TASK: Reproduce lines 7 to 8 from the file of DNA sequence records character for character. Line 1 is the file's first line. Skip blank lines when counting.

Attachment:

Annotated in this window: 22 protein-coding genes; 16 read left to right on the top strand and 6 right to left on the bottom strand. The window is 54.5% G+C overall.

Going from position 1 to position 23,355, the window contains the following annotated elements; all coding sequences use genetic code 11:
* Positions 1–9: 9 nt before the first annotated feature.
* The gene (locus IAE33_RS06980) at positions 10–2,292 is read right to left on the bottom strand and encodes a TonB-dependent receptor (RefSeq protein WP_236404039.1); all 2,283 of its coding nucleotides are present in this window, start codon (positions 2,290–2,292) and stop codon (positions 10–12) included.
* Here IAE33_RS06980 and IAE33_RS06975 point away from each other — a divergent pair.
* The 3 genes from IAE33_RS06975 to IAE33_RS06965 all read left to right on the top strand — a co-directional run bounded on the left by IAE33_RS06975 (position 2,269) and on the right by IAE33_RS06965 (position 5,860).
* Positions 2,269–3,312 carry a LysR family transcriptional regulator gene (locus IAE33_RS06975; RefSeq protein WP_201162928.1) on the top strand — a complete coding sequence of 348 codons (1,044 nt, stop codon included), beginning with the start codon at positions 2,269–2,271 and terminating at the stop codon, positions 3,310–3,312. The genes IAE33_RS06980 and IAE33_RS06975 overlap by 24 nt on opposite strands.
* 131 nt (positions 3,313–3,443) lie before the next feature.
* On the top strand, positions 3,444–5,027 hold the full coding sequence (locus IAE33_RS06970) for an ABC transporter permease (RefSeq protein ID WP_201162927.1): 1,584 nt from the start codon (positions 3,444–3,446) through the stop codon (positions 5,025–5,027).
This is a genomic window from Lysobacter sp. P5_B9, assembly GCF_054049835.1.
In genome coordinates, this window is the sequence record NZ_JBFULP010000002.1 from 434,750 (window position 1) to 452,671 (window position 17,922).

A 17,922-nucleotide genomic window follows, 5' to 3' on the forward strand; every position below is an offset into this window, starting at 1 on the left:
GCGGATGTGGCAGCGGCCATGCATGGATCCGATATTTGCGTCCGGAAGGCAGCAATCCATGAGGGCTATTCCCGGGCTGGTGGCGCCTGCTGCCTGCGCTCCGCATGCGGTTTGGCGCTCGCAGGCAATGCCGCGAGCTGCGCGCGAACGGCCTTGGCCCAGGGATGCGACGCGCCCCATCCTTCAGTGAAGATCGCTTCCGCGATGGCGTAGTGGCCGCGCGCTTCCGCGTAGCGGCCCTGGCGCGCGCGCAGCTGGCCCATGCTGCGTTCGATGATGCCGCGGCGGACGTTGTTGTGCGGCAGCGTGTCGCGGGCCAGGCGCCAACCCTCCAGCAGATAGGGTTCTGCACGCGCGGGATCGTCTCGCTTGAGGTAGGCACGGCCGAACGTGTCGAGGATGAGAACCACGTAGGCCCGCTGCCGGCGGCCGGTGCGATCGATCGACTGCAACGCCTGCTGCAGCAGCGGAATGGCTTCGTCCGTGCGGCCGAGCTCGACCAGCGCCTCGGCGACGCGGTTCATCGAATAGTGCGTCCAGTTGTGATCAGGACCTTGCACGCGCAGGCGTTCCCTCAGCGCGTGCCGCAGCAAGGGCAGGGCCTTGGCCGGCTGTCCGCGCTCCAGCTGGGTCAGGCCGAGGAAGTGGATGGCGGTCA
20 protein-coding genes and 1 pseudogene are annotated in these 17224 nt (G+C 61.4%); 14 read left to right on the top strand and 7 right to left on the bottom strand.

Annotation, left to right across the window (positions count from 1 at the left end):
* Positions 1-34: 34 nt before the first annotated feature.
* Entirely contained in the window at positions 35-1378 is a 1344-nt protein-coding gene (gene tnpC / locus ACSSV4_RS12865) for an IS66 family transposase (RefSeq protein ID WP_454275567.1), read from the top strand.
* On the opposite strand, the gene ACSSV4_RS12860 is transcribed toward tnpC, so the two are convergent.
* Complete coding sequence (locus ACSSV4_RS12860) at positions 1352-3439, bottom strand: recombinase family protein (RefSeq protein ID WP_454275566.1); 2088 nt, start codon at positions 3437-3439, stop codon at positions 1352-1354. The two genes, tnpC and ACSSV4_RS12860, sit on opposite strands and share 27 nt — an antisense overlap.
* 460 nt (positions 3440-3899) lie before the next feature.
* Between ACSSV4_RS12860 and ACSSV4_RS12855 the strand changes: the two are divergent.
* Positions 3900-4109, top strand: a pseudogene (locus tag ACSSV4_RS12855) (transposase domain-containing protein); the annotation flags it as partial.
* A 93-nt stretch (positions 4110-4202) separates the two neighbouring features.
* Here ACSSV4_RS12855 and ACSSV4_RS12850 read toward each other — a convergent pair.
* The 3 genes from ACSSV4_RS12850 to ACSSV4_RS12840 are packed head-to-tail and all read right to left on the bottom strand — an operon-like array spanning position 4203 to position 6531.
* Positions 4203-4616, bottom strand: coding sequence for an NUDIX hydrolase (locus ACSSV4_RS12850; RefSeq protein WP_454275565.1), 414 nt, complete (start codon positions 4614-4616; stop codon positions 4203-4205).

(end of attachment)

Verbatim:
* Positions 2,269–3,312 carry a LysR family transcriptional regulator gene (locus IAE33_RS06975; RefSeq protein WP_201162928.1) on the top strand — a complete coding sequence of 348 codons (1,044 nt, stop codon included), beginning with the start codon at positions 2,269–2,271 and terminating at the stop codon, positions 3,310–3,312. The genes IAE33_RS06980 and IAE33_RS06975 overlap by 24 nt on opposite strands.
* 131 nt (positions 3,313–3,443) lie before the next feature.